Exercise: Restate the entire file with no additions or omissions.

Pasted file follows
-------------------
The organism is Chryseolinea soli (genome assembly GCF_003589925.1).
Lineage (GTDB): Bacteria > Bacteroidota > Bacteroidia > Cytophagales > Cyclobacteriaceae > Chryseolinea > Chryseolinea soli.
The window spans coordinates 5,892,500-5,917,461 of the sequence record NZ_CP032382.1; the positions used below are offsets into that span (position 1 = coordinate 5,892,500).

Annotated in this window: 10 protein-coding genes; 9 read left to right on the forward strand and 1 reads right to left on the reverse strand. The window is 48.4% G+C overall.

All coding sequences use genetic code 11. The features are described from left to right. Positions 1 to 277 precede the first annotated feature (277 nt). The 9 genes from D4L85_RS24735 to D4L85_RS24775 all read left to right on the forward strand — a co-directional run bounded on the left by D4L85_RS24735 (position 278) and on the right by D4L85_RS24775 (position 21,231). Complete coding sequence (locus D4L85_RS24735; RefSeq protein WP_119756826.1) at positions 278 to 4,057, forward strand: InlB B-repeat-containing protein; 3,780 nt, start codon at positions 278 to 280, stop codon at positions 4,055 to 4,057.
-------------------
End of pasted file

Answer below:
The organism is Chryseolinea soli (genome assembly GCF_003589925.1).
Lineage (GTDB): Bacteria > Bacteroidota > Bacteroidia > Cytophagales > Cyclobacteriaceae > Chryseolinea > Chryseolinea soli.
The window spans coordinates 5,892,500-5,917,461 of the sequence record NZ_CP032382.1; the positions used below are offsets into that span (position 1 = coordinate 5,892,500).

Annotated in this window: 10 protein-coding genes; 9 read left to right on the forward strand and 1 reads right to left on the reverse strand. The window is 48.4% G+C overall.

All coding sequences use genetic code 11. The features are described from left to right. Positions 1 to 277 precede the first annotated feature (277 nt). The 9 genes from D4L85_RS24735 to D4L85_RS24775 all read left to right on the forward strand — a co-directional run bounded on the left by D4L85_RS24735 (position 278) and on the right by D4L85_RS24775 (position 21,231). Complete coding sequence (locus D4L85_RS24735; RefSeq protein WP_119756826.1) at positions 278 to 4,057, forward strand: InlB B-repeat-containing protein; 3,780 nt, start codon at positions 278 to 280, stop codon at positions 4,055 to 4,057.